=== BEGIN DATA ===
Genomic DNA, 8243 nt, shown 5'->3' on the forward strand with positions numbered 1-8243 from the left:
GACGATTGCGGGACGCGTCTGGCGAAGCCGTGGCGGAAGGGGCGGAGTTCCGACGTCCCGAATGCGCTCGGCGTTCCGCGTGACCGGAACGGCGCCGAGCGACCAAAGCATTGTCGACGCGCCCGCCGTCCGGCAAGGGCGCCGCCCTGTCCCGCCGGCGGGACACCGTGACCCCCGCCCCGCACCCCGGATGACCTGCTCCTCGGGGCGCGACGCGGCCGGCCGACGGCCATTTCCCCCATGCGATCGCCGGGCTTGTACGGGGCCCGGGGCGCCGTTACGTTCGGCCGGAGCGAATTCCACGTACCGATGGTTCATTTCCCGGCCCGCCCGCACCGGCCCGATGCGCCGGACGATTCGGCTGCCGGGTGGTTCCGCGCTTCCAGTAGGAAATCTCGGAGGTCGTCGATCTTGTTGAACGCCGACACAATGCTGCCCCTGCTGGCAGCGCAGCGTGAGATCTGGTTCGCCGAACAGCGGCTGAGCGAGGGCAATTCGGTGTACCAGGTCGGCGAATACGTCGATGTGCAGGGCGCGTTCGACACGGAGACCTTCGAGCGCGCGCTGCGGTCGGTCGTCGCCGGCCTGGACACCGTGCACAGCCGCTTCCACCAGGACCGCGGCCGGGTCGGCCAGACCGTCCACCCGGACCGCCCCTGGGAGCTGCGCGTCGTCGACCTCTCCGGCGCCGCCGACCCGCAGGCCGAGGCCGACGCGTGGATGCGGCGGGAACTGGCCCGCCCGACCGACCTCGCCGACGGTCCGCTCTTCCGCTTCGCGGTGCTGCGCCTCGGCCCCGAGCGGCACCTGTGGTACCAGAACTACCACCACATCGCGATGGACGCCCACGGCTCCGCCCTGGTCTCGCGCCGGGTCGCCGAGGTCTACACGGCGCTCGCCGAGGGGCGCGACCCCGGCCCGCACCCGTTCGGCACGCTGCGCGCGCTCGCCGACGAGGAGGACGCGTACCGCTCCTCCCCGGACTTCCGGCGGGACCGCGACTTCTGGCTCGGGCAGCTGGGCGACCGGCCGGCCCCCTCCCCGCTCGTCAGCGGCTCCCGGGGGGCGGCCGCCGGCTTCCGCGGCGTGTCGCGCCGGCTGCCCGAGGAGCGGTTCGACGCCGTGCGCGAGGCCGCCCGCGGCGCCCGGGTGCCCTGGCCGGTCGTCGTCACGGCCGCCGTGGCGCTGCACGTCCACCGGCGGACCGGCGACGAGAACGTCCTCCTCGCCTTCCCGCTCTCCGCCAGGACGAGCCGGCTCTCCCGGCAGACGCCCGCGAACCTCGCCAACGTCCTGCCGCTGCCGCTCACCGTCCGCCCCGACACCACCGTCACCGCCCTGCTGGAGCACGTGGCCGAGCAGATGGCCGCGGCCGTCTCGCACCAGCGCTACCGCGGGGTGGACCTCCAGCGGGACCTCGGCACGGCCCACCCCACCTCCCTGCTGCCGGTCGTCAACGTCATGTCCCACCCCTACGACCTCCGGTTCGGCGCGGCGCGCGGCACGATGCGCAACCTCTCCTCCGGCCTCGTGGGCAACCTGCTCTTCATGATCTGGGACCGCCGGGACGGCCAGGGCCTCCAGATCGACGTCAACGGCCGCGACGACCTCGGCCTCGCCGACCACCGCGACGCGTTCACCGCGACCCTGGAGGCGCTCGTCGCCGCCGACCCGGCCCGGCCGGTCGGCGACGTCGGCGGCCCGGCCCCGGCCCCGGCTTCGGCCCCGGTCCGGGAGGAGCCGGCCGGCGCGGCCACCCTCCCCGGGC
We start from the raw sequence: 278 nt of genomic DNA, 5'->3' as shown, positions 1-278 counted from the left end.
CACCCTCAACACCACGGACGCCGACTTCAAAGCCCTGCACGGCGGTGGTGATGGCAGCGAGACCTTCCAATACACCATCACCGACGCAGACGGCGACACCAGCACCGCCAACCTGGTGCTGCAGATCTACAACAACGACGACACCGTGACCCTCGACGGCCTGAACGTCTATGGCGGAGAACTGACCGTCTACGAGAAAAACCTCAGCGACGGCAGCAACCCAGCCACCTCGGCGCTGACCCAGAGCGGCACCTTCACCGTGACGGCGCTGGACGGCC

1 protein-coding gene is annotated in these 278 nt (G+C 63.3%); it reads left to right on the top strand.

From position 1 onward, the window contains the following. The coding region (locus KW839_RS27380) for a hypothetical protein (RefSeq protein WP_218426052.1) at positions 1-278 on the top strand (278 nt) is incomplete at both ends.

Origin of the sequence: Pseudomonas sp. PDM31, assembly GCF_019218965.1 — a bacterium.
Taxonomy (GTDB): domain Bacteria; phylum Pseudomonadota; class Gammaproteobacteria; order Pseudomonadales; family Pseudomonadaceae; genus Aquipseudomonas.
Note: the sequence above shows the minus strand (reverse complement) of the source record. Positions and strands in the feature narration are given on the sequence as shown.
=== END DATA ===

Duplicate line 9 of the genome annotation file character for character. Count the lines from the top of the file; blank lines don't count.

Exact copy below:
Note: the sequence above shows the minus strand (reverse complement) of the source record. Positions and strands in the feature narration are given on the sequence as shown.